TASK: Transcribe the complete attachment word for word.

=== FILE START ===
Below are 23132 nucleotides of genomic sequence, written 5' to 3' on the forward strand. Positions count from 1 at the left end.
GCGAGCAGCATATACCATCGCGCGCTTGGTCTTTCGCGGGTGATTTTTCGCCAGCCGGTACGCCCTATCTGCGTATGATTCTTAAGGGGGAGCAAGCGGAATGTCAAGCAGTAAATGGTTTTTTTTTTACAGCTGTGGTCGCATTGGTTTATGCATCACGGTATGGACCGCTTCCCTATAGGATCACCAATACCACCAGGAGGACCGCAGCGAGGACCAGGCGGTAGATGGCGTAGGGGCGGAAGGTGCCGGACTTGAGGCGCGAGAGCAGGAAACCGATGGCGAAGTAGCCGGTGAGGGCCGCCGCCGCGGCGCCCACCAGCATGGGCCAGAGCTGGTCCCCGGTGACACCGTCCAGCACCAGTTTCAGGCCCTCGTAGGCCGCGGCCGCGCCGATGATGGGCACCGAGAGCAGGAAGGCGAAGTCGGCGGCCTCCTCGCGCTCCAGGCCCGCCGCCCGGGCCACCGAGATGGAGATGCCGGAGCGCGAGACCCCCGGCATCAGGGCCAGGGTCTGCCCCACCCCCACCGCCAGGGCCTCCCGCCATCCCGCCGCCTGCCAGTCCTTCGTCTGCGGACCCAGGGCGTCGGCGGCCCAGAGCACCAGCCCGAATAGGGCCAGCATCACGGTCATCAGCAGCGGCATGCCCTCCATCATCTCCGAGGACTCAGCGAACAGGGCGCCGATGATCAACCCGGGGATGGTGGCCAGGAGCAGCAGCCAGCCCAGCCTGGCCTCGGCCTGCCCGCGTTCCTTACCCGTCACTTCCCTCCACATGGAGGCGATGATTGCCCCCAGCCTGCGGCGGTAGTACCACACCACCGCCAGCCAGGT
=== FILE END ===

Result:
Below are 23132 nucleotides of genomic sequence, written 5' to 3' on the forward strand. Positions count from 1 at the left end.
GCGAGCAGCATATACCATCGCGCGCTTGGTCTTTCGCGGGTGATTTTTCGCCAGCCGGTACGCCCTATCTGCGTATGATTCTTAAGGGGGAGCAAGCGGAATGTCAAGCAGTAAATGGTTTTTTTTTTACAGCTGTGGTCGCATTGGTTTATGCATCACGGTATGGACCGCTTCCCTATAGGATCACCAATACCACCAGGAGGACCGCAGCGAGGACCAGGCGGTAGATGGCGTAGGGGCGGAAGGTGCCGGACTTGAGGCGCGAGAGCAGGAAACCGATGGCGAAGTAGCCGGTGAGGGCCGCCGCCGCGGCGCCCACCAGCATGGGCCAGAGCTGGTCCCCGGTGACACCGTCCAGCACCAGTTTCAGGCCCTCGTAGGCCGCGGCCGCGCCGATGATGGGCACCGAGAGCAGGAAGGCGAAGTCGGCGGCCTCCTCGCGCTCCAGGCCCGCCGCCCGGGCCACCGAGATGGAGATGCCGGAGCGCGAGACCCCCGGCATCAGGGCCAGGGTCTGCCCCACCCCCACCGCCAGGGCCTCCCGCCATCCCGCCGCCTGCCAGTCCTTCGTCTGCGGACCCAGGGCGTCGGCGGCCCAGAGCACCAGCCCGAATAGGGCCAGCATCACGGTCATCAGCAGCGGCATGCCCTCCATCATCTCCGAGGACTCAGCGAACAGGGCGCCGATGATCAACCCGGGGATGGTGGCCAGGAGCAGCAGCCAGCCCAGCCTGGCCTCGGCCTGCCCGCGTTCCTTACCCGTCACTTCCCTCCACATGGAGGCGATGATTGCCCCCAGCCTGCGGCGGTAGTACCACACCACCGCCAGCCAGGT